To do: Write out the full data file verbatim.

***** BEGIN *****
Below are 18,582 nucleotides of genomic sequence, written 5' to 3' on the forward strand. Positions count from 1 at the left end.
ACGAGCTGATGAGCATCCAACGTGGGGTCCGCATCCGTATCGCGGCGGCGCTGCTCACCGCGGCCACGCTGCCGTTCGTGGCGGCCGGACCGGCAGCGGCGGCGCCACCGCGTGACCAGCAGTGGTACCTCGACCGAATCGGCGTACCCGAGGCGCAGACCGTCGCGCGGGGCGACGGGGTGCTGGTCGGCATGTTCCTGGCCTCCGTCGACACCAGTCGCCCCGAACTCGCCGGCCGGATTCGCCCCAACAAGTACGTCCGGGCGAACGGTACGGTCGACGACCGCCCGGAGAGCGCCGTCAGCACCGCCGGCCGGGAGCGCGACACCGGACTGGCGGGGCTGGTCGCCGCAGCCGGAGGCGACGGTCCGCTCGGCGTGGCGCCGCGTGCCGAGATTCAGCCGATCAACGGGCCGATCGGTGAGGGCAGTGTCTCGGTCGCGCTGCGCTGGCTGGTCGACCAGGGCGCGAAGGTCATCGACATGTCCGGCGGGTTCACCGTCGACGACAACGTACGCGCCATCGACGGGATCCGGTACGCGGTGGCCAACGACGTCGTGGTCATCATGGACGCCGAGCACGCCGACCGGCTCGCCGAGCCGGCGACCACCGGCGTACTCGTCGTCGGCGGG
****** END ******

Below are 18,582 nucleotides of genomic sequence, written 5' to 3' on the forward strand. Positions count from 1 at the left end.
ACGAGCTGATGAGCATCCAACGTGGGGTCCGCATCCGTATCGCGGCGGCGCTGCTCACCGCGGCCACGCTGCCGTTCGTGGCGGCCGGACCGGCAGCGGCGGCGCCACCGCGTGACCAGCAGTGGTACCTCGACCGAATCGGCGTACCCGAGGCGCAGACCGTCGCGCGGGGCGACGGGGTGCTGGTCGGCATGTTCCTGGCCTCCGTCGACACCAGTCGCCCCGAACTCGCCGGCCGGATTCGCCCCAACAAGTACGTCCGGGCGAACGGTACGGTCGACGACCGCCCGGAGAGCGCCGTCAGCACCGCCGGCCGGGAGCGCGACACCGGACTGGCGGGGCTGGTCGCCGCAGCCGGAGGCGACGGTCCGCTCGGCGTGGCGCCGCGTGCCGAGATTCAGCCGATCAACGGGCCGATCGGTGAGGGCAGTGTCTCGGTCGCGCTGCGCTGGCTGGTCGACCAGGGCGCGAAGGTCATCGACATGTCCGGCGGGTTCACCGTCGACGACAACGTACGCGCCATCGACGGGATCCGGTACGCGGTGGCCAACGACGTCGTGGTCATCATGGACGCCGAGCACGCCGACCGGCTCGCCGAGCCGGCGACCACCGGCGTACTCGTCGTCGGCGGG